Use dried lucerne to fill the forage gap

Farmers facing the prospects of lower than anticipated grass silage yields are being advised to consider dried lucerne as an alternative forage this winter.

Trevor Rees, Product Manager with Dengie Crops Ltd, says early indications are that first cuts in many parts of the country are lighter than anticipated while the dry weather since early May is having a knock-on effect on aftermaths and second cuts.

“As soon as ears start to emerge in second cuts, the crops will not bulk up any more so the best option is to take a light cut at the usual time and then hope that a more substantial third cut can be taken,” he says

OLYMPUS DIGITAL CAMERA“It is, however, possible that some producers will end up with less grass silage than expects.  While wholecrop and maize offer some alternatives, particularly given the increase in maize acreage this year, farmers should consider options to bolster forage stocks,” he comments.

He suggests that where grass silage is in short supply it is probable diets will benefit from additional quality structural fibre to balance the forage. He points out that with reduced cereal plantings as a consequence of the wet autumn, good quality straw which might have been an option may be in short supply.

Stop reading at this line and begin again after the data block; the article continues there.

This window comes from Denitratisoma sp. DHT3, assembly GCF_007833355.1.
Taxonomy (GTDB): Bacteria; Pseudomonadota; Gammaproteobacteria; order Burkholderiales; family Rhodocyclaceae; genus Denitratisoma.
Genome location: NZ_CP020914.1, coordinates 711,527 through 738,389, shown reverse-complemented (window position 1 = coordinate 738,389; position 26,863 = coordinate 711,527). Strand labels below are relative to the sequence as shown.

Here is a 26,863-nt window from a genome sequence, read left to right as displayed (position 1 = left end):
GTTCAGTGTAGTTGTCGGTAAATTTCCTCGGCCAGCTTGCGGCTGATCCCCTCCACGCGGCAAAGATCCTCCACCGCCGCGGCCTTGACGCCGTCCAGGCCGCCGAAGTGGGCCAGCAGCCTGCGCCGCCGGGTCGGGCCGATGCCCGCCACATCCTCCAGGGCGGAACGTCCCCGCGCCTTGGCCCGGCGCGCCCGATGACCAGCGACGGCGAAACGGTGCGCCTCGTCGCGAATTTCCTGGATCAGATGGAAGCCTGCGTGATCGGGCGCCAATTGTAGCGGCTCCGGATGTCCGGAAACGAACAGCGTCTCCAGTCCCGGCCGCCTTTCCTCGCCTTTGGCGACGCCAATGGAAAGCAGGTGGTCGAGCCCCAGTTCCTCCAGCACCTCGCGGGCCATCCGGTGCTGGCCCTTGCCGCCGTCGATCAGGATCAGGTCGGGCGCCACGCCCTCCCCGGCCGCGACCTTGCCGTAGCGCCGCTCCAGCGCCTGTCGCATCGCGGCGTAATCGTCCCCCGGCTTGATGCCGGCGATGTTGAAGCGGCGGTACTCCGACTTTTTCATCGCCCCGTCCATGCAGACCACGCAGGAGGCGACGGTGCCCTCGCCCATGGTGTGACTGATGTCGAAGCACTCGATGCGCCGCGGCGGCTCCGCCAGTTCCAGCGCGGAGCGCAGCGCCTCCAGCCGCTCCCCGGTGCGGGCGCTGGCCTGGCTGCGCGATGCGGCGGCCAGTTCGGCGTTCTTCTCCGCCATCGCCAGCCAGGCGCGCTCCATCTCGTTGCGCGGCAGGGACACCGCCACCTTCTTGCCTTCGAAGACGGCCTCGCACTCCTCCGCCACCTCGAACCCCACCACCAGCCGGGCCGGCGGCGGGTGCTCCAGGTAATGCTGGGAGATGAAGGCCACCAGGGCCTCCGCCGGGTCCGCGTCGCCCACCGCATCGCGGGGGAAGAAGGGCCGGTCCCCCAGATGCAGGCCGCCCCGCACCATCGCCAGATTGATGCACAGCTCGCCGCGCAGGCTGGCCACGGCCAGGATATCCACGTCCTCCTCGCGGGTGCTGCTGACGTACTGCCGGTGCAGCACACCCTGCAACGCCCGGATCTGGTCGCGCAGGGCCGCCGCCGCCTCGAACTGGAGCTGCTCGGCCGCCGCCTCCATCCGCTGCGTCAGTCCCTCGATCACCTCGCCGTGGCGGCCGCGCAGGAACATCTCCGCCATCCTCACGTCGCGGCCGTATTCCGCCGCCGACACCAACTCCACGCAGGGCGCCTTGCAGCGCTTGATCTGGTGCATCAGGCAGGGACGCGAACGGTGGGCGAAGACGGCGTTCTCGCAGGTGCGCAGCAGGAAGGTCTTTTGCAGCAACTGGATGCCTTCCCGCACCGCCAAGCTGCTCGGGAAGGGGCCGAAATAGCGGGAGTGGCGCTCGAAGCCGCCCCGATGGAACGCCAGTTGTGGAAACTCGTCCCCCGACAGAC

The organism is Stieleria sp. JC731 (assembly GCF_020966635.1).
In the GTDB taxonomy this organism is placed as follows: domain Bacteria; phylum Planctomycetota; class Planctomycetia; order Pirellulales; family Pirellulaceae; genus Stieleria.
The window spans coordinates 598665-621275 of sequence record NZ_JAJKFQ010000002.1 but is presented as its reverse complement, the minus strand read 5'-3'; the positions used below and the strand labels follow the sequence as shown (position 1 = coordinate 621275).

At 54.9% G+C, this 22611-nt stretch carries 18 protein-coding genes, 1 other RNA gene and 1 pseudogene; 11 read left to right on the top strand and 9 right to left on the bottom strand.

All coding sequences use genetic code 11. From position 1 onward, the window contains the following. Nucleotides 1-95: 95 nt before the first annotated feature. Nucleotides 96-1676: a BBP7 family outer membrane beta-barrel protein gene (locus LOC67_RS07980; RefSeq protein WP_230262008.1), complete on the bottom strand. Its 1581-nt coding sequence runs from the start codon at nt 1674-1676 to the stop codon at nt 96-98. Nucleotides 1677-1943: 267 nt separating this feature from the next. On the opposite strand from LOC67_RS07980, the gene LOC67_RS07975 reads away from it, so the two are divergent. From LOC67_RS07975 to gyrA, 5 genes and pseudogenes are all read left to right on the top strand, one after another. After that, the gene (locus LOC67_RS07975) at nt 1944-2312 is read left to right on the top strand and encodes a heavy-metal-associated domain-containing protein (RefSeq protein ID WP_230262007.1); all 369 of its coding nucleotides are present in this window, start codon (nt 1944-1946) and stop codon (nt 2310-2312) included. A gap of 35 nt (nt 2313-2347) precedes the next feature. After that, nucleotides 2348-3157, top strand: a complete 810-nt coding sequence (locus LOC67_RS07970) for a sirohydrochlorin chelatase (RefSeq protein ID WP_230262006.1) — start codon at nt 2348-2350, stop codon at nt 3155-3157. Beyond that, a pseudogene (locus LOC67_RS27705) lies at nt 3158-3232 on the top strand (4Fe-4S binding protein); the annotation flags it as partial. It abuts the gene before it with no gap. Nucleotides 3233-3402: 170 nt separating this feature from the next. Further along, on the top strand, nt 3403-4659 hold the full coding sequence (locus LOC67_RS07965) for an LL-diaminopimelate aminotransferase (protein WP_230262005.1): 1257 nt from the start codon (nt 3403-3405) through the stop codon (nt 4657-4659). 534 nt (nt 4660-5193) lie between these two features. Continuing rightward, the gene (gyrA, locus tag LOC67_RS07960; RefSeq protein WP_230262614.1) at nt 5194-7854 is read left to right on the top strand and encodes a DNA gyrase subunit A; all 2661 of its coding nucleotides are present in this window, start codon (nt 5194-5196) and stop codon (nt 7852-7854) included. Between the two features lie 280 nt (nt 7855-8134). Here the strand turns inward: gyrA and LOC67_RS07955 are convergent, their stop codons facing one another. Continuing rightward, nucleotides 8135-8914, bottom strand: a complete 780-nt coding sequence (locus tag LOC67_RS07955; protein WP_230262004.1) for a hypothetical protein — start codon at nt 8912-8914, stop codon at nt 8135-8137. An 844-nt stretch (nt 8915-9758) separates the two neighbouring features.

“Providing a cost-effective supply of digestible fibre will help ensure improved rumen function to get the most from the total diet. Rumiplus dried lucerne is high temperature dried and chopped to 2-4cm, ready for inclusion in mixed rations. Included at 2-4kg per day it will balance fibre levels, and at 10ME and 17-18% protein it will not significantly reducing nutrient density.

“The pH of dried lucerne at 6.5-7 makes it a natural rumen buffer and the structure of the fibre promotes an increase in rumination and saliva production. At 88% dry matter it will also help get mixed diets close to the optimum of around 45%DM.

“Dried lucerne has been used in dairy diets in the UK for several years and farmers have seen benefits in terms of better rumen health from including it in TMR diets.

“If grass silages is limited it may well be that it can provide an effective solution to the challenge of providing cost-effective diets,” Mr Rees concludes.

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About The Author

John Swire - Deputy editor of Agronomist and Arable Farmer as well as responsibility for the Agronomist and Arable Farmer and Farm Business websites. After 17 years milking cows on the family farm John started writing about agriculture in 1998 and has since written for a variety of publications and has developed a wide circle of contacts within the industry. When not working John is a season ticket holder at Stoke City and also of late has become a fitness freak, listing cycling, swimming and walking as his exercises of choice.